I find that often the story behind a film is almost as interesting as the film itself. The 1982 made for TV production of The Executioners Song is a case in point. It is based on the Norman Mailer book by the same name that chronicles the final 9 months of Gary Gilmore. Mailer was also the screenplay writer. Gilmore has the very dubious honor of being the first man executed following the reinstatement of the Death Penalty in 1976. The manner of his execution is also an uncommon one, death by firing squad.

 Jack N. Young was the location manager for the film and he explains, it was a far from easy job. The director Lawrence Schiller was determined to keep as close to the real story as possible, and there in lay the problem:

 In July of 1981, my Production Manager friend, Hal Klein called to see if I was available. I was so he asked me if I had ever heard of Gary Gilmore, the guy that killed a couple Mormon men in Provo, Utah. I remembered reading about it. He suggested I buy the book and after reading, give him a call so we could talk. I said I would get back to him in a few days. He laughed and said, “I doubt that” and I bought the book. I knew what he meant cause it was 1,049 pages, penned by Norman Mailer.

 After two weeks, I called and said “if you shoot this movie like the book, you will have a 14 hour mini-series.” He sent me a script, I read it and liked what they had done. Then he told me that Larry Schiller, who owned the rights and would direct the film had been in Provo trying to get things together but to no avail. He was frustrated since the powers to be at Point of the Mountain (the state prison) had turned him down flat. Also, the people of Utah were afraid they would make a hero out of Gilmore and didn’t want the film made.

So with these seemingly impossible hurdles in his path, Jack did what any Location Manager put in that position would do… Jumped at the opportunity for some sleepless nights!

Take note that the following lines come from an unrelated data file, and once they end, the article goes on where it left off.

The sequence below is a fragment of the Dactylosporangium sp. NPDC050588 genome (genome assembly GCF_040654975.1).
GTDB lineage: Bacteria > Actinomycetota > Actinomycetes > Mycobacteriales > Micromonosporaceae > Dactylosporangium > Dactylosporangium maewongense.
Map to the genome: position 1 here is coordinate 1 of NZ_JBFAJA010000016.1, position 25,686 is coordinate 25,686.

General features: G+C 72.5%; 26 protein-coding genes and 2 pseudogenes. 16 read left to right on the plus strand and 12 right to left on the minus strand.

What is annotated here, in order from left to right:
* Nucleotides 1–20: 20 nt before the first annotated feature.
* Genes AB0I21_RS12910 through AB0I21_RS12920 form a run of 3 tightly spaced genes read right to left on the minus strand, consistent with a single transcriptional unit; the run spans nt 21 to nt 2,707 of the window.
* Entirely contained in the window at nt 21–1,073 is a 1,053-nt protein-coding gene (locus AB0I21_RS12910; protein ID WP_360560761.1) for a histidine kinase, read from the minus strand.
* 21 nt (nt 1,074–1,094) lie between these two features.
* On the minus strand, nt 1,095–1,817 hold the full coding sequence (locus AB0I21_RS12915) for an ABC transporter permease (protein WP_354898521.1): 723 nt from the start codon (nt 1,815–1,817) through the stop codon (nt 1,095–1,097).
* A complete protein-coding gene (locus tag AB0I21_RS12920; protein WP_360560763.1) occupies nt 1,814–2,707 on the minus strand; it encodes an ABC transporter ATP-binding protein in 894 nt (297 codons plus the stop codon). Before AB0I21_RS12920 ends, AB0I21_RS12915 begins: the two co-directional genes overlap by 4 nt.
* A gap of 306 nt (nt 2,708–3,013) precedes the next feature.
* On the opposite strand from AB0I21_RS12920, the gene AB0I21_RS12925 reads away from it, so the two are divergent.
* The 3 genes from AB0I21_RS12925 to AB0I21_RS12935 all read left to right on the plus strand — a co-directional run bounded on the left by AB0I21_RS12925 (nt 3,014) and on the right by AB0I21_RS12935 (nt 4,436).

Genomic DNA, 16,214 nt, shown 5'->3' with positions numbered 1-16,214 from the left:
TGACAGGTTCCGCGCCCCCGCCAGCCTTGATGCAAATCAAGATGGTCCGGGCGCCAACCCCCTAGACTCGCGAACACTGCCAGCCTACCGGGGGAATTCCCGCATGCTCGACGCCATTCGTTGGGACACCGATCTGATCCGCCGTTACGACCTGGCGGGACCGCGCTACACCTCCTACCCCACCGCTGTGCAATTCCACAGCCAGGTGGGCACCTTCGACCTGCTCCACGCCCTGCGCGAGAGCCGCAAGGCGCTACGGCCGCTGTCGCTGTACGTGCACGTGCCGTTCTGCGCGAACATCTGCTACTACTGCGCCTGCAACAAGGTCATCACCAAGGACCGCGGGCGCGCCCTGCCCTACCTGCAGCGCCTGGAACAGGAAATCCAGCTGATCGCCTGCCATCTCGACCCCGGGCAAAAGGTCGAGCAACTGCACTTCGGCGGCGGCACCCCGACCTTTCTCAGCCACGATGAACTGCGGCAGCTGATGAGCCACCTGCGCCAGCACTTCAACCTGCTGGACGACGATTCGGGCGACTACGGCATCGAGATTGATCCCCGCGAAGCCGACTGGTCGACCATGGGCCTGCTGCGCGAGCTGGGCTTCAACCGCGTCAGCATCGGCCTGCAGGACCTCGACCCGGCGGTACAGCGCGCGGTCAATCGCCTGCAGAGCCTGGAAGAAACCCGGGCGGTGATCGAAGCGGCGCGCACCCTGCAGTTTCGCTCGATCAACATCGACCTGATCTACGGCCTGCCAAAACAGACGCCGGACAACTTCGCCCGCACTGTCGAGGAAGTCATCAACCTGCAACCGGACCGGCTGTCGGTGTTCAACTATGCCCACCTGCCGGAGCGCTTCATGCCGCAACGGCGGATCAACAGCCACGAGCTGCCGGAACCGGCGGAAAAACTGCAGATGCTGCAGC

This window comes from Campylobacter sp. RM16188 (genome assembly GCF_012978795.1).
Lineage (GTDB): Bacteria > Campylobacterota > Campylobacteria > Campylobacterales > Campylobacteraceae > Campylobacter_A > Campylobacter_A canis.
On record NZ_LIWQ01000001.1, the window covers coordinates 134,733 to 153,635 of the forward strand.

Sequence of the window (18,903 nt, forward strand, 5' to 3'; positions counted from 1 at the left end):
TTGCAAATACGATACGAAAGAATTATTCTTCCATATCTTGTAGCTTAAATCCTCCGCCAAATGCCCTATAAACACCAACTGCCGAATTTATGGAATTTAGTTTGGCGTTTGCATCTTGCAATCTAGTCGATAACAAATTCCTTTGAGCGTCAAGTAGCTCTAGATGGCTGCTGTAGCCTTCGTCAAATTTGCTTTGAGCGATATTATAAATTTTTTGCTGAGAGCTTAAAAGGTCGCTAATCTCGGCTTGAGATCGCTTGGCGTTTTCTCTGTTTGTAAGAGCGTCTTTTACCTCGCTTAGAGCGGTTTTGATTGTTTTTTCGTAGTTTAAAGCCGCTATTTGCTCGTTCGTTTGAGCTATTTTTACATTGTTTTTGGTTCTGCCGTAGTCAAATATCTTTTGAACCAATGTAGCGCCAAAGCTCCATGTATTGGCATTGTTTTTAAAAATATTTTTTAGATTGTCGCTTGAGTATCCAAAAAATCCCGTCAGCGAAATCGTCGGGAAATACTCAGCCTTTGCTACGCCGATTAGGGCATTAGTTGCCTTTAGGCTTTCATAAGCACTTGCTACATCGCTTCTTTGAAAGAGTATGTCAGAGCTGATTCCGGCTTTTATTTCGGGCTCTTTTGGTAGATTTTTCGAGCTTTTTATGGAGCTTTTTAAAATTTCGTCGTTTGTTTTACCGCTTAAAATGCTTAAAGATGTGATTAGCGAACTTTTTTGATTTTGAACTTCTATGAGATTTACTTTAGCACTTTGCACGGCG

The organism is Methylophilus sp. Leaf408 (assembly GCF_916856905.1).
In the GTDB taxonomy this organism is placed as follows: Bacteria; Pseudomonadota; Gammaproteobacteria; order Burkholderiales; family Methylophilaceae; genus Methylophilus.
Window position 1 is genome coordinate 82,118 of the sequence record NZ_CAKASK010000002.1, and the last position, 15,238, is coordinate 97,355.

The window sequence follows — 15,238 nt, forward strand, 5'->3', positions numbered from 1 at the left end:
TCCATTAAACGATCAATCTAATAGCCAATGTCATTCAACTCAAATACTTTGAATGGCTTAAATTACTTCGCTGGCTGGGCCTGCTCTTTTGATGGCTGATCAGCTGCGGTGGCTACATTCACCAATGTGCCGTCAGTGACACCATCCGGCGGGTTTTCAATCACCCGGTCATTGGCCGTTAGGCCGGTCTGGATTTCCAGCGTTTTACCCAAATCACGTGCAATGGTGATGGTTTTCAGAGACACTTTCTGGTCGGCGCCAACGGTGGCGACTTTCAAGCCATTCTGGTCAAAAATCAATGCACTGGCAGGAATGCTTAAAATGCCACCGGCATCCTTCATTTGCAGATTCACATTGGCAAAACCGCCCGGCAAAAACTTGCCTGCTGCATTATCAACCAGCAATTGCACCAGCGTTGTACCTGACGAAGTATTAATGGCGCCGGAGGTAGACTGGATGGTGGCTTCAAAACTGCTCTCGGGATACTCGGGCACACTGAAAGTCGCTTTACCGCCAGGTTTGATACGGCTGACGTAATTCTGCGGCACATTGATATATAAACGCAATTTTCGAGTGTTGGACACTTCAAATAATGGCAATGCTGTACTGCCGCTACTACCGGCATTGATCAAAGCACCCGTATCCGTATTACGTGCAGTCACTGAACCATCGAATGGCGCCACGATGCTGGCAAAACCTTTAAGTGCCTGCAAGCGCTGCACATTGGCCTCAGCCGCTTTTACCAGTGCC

He put me on salary ($1,500 per week in those days was a good salary for a Location Manager) but told me if I got the permission, he would give me $2,000 retroactive. He told me I had carte blanche. Spend whatever I needed…and promised he would keep Larry out of my hair. So, off I went to Provo, Utah.

I holed up at the Rodeway Inn, which was tucked under where the Freeway came off onto University ave. (I doubt if it is still there) I started scouting for locations and soon found I was up against a brick wall. I pondered what to do, so I called and made an appointment with the Mayor of Provo. I told him that I wanted to give a luncheon for his staff, the City Council, Police, Firemen, etc. His staff set it up; I had a bunch of copies made of the script and went to the luncheon. I think there must have been at least 50-60 people there. As each one sat down, they found a copy of the script in front of them and after lunch I took the podium. I explained precisely what we intended to do, that in no way would we treat the character of Gilmore any other way than true. He was a murderer and we wanted to tell the story as it should be told.